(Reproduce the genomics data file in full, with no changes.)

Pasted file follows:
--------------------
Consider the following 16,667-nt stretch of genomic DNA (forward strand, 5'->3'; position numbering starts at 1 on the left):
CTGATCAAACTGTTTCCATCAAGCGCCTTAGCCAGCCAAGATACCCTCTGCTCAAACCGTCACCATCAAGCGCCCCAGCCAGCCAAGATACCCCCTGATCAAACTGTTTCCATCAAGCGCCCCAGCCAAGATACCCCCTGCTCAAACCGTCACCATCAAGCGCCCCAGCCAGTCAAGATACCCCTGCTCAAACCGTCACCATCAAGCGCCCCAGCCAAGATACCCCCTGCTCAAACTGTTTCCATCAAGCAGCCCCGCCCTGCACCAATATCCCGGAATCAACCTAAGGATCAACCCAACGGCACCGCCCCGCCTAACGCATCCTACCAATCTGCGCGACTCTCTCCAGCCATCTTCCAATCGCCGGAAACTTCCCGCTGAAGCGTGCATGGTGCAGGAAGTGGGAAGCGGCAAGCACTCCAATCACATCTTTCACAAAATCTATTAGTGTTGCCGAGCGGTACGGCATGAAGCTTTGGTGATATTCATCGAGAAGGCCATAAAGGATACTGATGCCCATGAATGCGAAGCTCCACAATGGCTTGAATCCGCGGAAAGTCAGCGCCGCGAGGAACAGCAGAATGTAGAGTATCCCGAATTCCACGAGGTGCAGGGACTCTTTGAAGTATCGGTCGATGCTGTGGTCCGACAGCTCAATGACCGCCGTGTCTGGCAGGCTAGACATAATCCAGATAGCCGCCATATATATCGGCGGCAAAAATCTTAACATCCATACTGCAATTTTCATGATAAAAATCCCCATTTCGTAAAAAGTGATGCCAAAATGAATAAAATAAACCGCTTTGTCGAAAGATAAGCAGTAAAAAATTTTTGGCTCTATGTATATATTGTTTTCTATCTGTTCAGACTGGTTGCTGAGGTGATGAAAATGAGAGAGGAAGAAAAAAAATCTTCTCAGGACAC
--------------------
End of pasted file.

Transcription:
Consider the following 16,667-nt stretch of genomic DNA (forward strand, 5'->3'; position numbering starts at 1 on the left):
CTGATCAAACTGTTTCCATCAAGCGCCTTAGCCAGCCAAGATACCCTCTGCTCAAACCGTCACCATCAAGCGCCCCAGCCAGCCAAGATACCCCCTGATCAAACTGTTTCCATCAAGCGCCCCAGCCAAGATACCCCCTGCTCAAACCGTCACCATCAAGCGCCCCAGCCAGTCAAGATACCCCTGCTCAAACCGTCACCATCAAGCGCCCCAGCCAAGATACCCCCTGCTCAAACTGTTTCCATCAAGCAGCCCCGCCCTGCACCAATATCCCGGAATCAACCTAAGGATCAACCCAACGGCACCGCCCCGCCTAACGCATCCTACCAATCTGCGCGACTCTCTCCAGCCATCTTCCAATCGCCGGAAACTTCCCGCTGAAGCGTGCATGGTGCAGGAAGTGGGAAGCGGCAAGCACTCCAATCACATCTTTCACAAAATCTATTAGTGTTGCCGAGCGGTACGGCATGAAGCTTTGGTGATATTCATCGAGAAGGCCATAAAGGATACTGATGCCCATGAATGCGAAGCTCCACAATGGCTTGAATCCGCGGAAAGTCAGCGCCGCGAGGAACAGCAGAATGTAGAGTATCCCGAATTCCACGAGGTGCAGGGACTCTTTGAAGTATCGGTCGATGCTGTGGTCCGACAGCTCAATGACCGCCGTGTCTGGCAGGCTAGACATAATCCAGATAGCCGCCATATATATCGGCGGCAAAAATCTTAACATCCATACTGCAATTTTCATGATAAAAATCCCCATTTCGTAAAAAGTGATGCCAAAATGAATAAAATAAACCGCTTTGTCGAAAGATAAGCAGTAAAAAATTTTTGGCTCTATGTATATATTGTTTTCTATCTGTTCAGACTGGTTGCTGAGGTGATGAAAATGAGAGAGGAAGAAAAAAAATCTTCTCAGGACAC